Islamabad temple | Pakistan Today

Islamabad temple

  • Why drag in the CII?

By turning over the question of the construction of a Hindu temple in Islamabad to the Council of Islamic Ideology, the government is not only abdicating an important responsibility, but is also providing a reminder of the Zia era, which seems responsible for the perversion of religious sentiment which made it inevitable that there should be such an ignoring of the Quaid-e-Azam’s injunction, made right at the inception of Pakistan, to allow religious freedom for minorities.

It does not seem very sensible for the government to fail to take a decision according to the law and the Constitution, but instead to refer the matter to the CII for a decision according to Shariah. It should not be forgotten that perhaps the most important religious question so far, that of what to do about Qadianis, was not referred to the CII for decision, but was tackled by Parliament itself. It should be remembered that whatever the merits of the final decision, it did require a constitutional amendment, something which the CII could not have undertaken, its jurisdiction being at best recommendatory. While the Islamic provisions might be a relevant guide to the direction that public sentiment might take, it is for the government to take a decision based on the law of the land as based on the Constitution, not the recommendations of a body which is itself a creation of that Constitution. The government must not cave in to the kind of obscurantist and formalistic religiosity represented by the Zia era. It is perhaps a coincidence that the reference was made on the 43rd anniversary of Zia’s coup, but it is symbolic of how much the PTI represents that regime.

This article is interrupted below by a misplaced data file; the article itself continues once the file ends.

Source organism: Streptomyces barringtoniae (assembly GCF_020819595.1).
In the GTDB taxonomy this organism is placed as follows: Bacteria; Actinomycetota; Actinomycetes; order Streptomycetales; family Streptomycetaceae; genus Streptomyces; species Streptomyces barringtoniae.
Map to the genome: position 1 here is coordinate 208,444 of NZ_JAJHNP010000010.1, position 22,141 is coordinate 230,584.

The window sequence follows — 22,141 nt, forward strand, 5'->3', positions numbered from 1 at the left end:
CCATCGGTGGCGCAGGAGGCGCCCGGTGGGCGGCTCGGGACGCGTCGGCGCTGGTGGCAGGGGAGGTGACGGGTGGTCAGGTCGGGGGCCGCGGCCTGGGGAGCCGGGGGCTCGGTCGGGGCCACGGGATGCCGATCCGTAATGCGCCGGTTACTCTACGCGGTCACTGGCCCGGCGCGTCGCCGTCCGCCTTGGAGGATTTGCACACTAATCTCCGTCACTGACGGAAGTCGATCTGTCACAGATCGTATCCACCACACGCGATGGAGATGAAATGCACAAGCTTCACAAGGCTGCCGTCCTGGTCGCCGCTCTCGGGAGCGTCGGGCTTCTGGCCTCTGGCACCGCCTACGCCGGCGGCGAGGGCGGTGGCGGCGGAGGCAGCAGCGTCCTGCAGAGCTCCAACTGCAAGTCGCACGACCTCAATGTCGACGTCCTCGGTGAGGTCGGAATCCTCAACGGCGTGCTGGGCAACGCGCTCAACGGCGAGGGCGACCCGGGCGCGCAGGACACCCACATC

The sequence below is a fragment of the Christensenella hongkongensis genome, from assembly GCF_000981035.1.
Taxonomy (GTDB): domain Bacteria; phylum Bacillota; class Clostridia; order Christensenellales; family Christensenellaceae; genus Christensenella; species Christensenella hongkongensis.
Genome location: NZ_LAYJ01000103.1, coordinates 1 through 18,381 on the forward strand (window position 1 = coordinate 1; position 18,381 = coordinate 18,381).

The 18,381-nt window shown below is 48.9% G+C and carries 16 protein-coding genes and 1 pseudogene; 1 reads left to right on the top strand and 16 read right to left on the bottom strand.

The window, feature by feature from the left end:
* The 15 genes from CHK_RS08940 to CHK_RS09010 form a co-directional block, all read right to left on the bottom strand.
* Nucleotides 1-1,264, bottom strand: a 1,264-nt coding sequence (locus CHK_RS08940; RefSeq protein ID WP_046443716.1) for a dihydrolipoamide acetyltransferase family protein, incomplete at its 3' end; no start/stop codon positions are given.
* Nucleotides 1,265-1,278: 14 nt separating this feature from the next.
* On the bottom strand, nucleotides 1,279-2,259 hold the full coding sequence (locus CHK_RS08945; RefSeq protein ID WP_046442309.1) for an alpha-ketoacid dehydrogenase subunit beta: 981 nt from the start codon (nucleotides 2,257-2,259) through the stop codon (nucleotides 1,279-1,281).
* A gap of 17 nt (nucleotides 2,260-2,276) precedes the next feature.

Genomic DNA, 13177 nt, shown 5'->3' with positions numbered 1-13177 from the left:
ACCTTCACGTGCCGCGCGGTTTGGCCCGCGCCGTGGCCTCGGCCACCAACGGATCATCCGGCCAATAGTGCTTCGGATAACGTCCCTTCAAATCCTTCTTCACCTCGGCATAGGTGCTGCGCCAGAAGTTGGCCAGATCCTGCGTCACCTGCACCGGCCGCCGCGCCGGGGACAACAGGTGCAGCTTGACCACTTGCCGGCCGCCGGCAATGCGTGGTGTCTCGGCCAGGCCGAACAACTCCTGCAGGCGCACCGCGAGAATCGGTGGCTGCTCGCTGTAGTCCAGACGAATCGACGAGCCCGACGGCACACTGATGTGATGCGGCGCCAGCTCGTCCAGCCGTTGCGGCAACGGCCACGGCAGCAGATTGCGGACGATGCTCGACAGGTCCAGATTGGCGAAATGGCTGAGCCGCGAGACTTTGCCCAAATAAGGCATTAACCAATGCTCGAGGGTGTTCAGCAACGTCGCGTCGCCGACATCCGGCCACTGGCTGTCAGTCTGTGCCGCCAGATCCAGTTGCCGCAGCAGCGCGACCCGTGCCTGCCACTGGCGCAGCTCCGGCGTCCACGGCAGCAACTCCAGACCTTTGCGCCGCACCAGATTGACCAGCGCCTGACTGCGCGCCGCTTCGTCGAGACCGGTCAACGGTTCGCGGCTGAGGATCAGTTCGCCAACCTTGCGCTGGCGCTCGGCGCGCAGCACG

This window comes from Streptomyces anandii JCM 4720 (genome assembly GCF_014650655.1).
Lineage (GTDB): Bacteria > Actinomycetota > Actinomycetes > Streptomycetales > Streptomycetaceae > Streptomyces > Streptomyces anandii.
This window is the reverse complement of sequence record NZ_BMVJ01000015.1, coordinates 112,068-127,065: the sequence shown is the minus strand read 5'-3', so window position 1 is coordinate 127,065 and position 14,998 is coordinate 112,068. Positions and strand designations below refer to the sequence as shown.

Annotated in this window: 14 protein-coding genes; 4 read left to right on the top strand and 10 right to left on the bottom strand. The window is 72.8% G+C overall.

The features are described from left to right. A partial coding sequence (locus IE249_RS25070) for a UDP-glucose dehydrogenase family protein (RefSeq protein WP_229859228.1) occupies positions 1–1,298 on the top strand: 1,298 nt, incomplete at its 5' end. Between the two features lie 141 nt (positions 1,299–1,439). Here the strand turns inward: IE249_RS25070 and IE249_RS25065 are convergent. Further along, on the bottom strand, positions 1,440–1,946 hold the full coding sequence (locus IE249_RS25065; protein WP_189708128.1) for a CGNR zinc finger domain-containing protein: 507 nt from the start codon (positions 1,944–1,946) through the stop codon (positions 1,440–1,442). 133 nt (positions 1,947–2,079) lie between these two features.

The controversy over the temple seems problematic, especially since the government did not see any need to refer the question of what to do about the Kartarpur Corridor to the CII. The government is laying itself open to charges of discriminating between religions, of being sure enough about a Sikh Gurdwara to take decisions itself, but uncertain enough about a Hindu Mandir to require CII intervention. At a time when Muslims are facing unprecedented and systemic persecution in India, Pakistan should refrain from the kind of anti-Hindu action that might appear an attempt at a tit-for-tat response either.